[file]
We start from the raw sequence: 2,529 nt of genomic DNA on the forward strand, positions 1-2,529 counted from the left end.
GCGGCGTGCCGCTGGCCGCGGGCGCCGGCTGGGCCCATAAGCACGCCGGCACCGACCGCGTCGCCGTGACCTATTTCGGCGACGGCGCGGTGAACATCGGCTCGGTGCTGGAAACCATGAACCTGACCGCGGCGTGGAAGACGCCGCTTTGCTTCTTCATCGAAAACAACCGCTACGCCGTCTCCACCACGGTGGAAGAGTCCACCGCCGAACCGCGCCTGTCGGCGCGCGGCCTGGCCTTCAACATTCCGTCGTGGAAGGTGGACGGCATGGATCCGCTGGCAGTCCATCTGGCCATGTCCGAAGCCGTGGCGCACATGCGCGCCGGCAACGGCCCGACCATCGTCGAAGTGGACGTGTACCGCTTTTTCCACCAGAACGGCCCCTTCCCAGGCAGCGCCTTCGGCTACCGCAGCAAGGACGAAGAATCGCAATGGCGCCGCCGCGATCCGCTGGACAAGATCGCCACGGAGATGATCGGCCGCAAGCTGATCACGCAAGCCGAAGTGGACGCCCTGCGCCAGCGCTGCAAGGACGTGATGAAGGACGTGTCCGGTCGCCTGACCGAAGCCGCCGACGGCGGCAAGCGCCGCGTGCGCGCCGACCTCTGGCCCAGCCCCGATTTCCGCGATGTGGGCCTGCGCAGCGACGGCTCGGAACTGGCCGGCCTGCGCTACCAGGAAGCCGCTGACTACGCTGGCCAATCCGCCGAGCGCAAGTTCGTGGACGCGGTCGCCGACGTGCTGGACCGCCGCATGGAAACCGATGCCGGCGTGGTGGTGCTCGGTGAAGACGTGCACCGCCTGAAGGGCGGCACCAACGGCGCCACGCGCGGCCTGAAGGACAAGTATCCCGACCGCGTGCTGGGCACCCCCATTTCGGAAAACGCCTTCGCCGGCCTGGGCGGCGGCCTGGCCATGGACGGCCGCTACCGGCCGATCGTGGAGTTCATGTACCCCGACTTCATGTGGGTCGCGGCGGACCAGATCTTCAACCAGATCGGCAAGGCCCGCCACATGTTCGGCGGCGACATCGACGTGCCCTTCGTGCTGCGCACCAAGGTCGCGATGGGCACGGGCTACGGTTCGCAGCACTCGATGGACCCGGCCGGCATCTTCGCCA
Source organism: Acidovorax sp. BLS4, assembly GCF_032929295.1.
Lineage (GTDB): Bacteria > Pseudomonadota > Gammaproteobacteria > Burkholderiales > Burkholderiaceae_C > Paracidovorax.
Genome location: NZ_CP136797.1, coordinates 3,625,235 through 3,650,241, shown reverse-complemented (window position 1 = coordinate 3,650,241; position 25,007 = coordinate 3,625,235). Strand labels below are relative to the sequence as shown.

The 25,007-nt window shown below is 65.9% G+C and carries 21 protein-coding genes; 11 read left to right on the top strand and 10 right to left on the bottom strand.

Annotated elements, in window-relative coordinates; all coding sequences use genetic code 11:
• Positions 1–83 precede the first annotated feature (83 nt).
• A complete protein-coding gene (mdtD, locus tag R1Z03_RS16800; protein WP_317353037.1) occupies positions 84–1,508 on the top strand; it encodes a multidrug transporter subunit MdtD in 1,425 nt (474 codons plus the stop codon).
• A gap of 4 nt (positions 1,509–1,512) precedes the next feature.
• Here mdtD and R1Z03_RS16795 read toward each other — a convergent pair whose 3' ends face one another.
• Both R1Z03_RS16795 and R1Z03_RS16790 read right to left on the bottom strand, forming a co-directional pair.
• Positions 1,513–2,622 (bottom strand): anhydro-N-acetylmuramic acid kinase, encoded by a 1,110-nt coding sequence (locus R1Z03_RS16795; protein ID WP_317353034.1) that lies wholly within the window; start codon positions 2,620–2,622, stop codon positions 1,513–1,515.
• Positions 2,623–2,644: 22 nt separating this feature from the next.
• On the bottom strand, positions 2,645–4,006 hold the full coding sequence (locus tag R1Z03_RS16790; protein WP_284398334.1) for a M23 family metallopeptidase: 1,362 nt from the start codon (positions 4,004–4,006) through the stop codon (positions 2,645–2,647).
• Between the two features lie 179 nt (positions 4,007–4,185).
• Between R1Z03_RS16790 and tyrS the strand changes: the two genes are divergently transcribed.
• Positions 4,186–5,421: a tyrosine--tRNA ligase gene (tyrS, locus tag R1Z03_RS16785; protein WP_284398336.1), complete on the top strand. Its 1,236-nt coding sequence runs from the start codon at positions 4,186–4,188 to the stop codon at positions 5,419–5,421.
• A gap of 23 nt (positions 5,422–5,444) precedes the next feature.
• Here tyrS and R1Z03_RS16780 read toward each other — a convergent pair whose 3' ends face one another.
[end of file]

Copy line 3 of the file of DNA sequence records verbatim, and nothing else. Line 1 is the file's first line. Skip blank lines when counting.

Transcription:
Source organism: Acidovorax sp. BLS4, assembly GCF_032929295.1.